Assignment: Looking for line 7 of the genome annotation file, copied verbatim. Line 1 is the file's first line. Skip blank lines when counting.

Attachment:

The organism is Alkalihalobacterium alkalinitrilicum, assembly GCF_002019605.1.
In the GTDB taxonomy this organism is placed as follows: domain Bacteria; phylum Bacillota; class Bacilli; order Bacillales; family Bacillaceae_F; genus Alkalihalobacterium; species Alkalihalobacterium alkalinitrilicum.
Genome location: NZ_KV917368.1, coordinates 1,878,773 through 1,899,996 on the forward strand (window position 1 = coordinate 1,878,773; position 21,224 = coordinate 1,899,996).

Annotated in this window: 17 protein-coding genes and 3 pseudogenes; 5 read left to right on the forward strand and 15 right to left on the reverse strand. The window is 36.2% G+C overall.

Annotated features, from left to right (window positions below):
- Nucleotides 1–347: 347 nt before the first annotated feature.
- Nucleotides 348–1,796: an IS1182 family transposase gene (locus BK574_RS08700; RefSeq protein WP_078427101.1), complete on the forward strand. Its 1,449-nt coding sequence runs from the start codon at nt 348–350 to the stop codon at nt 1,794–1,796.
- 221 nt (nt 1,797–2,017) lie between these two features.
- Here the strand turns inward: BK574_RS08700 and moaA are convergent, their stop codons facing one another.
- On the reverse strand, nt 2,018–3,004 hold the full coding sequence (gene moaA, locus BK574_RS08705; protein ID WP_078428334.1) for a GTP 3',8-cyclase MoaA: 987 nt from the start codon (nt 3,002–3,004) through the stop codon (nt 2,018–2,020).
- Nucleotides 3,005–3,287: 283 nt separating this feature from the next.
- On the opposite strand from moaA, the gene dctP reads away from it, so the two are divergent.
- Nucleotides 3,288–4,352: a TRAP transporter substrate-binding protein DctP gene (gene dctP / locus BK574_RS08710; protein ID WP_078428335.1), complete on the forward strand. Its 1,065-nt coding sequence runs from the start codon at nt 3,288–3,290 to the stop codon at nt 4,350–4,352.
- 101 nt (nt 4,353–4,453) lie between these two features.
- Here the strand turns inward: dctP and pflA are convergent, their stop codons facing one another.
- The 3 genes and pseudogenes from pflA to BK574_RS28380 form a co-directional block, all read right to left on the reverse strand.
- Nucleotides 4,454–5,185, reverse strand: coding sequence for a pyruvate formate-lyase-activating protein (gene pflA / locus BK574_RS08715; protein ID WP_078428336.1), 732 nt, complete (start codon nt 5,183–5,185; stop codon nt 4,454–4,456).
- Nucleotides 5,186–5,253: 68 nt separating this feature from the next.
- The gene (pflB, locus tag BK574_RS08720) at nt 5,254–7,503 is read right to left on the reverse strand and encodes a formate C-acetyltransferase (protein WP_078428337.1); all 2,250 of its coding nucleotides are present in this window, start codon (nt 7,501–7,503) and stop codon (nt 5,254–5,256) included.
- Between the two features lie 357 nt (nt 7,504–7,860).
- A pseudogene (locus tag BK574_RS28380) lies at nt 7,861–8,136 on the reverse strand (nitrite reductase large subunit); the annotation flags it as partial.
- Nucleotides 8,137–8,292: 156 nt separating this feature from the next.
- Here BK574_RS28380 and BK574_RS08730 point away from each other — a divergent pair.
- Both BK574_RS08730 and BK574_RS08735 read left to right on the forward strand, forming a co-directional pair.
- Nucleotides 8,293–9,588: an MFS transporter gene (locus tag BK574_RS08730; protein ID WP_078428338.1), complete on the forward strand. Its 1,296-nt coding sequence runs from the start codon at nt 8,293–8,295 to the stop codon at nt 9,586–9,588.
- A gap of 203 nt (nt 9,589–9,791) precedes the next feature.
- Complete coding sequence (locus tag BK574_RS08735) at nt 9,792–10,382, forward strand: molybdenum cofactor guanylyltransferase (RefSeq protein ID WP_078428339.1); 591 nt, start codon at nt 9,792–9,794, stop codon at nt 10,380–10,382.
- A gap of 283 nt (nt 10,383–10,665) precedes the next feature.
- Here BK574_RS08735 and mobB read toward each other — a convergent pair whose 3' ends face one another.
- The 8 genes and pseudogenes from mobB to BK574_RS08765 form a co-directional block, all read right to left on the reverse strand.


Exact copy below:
- Nucleotides 348–1,796: an IS1182 family transposase gene (locus BK574_RS08700; RefSeq protein WP_078427101.1), complete on the forward strand. Its 1,449-nt coding sequence runs from the start codon at nt 348–350 to the stop codon at nt 1,794–1,796.